Artist: Tony Harrah
Hometown: Nitro, WV
TrunkSpace: As someone who writes and performs in the thick of the Americana/country music world, what are your thoughts on it in 2019? For those who follow mainstream country radio, they don’t seem to have an understanding of what is going on in the clubs at the ground level, so how would you describe that scene to them?
Harrah: I guess my thoughts on the Americana/country scene is that it’s become a nine-lane highway for anything that’s either, not club country, or not easily classifiable. I found myself relating myself more as a folk artist, which in its essence, is what I am. I guess when I try to describe Americana music to someone who is a mainstream radio listener, I usually say, “It’s really good music made by people you’ve never heard of.” They instinctually always try to relate the artist to some pop country artist that they know, so I’m not sure if anybody listening to mainstream pop country has a grasp on the Americana/folk/country music scene. I guess it’s like trying to relate R&B to someone who loves metal.
TrunkSpace: You’re a single father of three. How has that role as father – nurturer – impacted your songwriting? Would the Tony who first picked up a guitar recognize the voice current Tony is writing from?
Harrah: I don’t think it influences my songwriting as much as it has the way I approach my music career in general. I’ve had to go back and really take a hard look at what shows were good for my career and what shows I did just to be out there. My songwriting, to me at least, hasn’t changed a lot. As far as Old Tony versus New Tony, I don’t think he would have a clue who this guy is. In the wake of becoming a widower, my songwriting, which already was very retrospective, has pushed into that realm even further. I have found my voice for now, but I have a feeling Tony Harrah in 10 years won’t recognize the Tony Harrah now.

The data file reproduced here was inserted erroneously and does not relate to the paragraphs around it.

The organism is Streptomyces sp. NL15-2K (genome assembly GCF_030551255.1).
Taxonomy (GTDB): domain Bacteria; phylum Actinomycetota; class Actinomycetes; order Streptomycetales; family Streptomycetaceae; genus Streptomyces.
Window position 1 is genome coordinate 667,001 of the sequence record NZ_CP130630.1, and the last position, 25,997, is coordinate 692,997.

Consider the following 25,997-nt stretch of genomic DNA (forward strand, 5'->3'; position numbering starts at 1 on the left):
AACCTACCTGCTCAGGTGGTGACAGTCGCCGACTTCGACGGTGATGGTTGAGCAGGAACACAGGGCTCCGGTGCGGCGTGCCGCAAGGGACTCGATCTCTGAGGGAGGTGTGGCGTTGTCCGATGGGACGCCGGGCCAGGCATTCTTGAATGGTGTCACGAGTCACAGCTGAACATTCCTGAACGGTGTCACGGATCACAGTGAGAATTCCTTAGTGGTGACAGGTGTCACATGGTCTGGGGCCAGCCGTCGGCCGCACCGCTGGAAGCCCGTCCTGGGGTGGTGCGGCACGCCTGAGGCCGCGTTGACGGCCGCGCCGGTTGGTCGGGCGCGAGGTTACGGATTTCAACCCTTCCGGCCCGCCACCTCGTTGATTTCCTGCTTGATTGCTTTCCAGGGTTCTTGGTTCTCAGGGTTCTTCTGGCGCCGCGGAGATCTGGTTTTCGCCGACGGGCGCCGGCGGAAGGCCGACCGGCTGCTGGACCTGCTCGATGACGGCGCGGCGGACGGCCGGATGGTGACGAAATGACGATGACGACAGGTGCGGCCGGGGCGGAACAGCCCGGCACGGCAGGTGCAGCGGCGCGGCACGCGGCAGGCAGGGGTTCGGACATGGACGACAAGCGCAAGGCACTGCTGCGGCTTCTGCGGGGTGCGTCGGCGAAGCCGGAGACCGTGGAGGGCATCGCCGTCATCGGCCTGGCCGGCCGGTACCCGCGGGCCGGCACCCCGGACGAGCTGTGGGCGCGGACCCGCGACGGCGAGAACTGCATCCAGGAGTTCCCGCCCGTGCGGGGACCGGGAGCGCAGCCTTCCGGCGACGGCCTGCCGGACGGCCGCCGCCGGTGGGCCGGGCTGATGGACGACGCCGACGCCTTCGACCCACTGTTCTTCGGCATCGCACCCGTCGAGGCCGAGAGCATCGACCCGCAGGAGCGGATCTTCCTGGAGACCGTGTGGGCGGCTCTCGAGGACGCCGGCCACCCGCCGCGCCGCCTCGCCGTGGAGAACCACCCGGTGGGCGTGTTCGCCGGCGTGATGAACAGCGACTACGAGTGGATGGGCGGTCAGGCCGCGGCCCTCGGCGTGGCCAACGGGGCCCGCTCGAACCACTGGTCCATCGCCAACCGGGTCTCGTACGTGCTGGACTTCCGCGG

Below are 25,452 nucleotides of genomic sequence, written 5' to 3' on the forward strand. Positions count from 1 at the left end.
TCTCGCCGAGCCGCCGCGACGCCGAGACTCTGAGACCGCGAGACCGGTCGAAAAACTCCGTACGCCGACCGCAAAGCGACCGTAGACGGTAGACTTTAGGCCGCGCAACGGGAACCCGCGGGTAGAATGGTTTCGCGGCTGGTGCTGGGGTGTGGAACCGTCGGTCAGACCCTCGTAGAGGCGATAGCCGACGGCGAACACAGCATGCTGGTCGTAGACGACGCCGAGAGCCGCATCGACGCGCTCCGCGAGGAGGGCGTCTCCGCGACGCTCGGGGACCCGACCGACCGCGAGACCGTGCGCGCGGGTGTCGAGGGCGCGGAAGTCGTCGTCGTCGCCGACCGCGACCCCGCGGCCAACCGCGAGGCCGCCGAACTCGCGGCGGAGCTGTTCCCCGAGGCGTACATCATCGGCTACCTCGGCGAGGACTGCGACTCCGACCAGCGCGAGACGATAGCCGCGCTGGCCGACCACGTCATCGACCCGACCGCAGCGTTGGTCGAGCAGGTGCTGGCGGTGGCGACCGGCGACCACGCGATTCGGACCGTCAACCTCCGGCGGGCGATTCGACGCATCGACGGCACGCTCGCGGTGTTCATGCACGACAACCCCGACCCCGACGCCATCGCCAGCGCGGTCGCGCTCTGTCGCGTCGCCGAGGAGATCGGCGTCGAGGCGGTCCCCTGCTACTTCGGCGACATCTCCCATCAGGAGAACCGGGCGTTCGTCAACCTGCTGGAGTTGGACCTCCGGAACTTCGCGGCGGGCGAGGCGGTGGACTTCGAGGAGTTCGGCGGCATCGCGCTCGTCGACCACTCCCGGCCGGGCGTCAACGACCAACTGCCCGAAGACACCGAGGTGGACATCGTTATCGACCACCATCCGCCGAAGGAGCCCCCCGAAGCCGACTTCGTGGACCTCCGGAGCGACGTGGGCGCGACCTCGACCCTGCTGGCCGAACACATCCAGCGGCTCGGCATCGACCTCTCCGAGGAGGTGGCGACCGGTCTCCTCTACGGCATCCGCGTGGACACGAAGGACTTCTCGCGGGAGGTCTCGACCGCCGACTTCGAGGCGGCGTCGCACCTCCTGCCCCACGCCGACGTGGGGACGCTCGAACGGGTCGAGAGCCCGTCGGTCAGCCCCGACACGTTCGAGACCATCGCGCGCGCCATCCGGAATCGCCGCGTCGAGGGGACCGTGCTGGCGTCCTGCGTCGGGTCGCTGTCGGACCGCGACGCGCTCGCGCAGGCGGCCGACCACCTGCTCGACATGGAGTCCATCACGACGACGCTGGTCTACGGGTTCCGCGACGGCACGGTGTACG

TrunkSpace: You wrote that you thrive on tears when it comes to finding inspiration as a songwriter. Is part of that because, as humans, we have to understand the darkness – experience it – to appreciate the light?
Harrah: I couldn’t have stated that question any better than you did. I’ve always found that happiness has never changed as a grown-up person. Happiness is easy to me. It’s only in our moments of strife and turmoil does the rubber meet the road, so to speak. I am the person I am today because of all the turmoil and strife I’ve experienced. My strength comes from my moments of weakness. And also… I just love sad music. Nothing in the world makes me happier than listening to “Heartbreaker” by Ryan Adams, or “In the Throes” by John Moreland.
TrunkSpace: As a songwriter, are you someone who can shut off the creative brain or is it always churning and burning?
Harrah: No, it’s pretty much always running. I’d love to say I’ll clock in and out, but my day is filled with small melodies, thru-line rhymes, and hair-raising emotions that make me want to grab my guitar or a pen wherever I’m at. Most of the time those moments are fleeting and they were lost in my brain forever, but sometimes it happens when I’m at the right place to sit down and write. And sometimes I just sit down with the ambition to write. I used to say that I wrote songs when God gave them to me, which always made me listen to the world a little closer – listening for the songs and the rhythms in the quietness of the world. I found that the more I listened, the louder it got. And now I can’t shut off the noises in my head. (Laughter)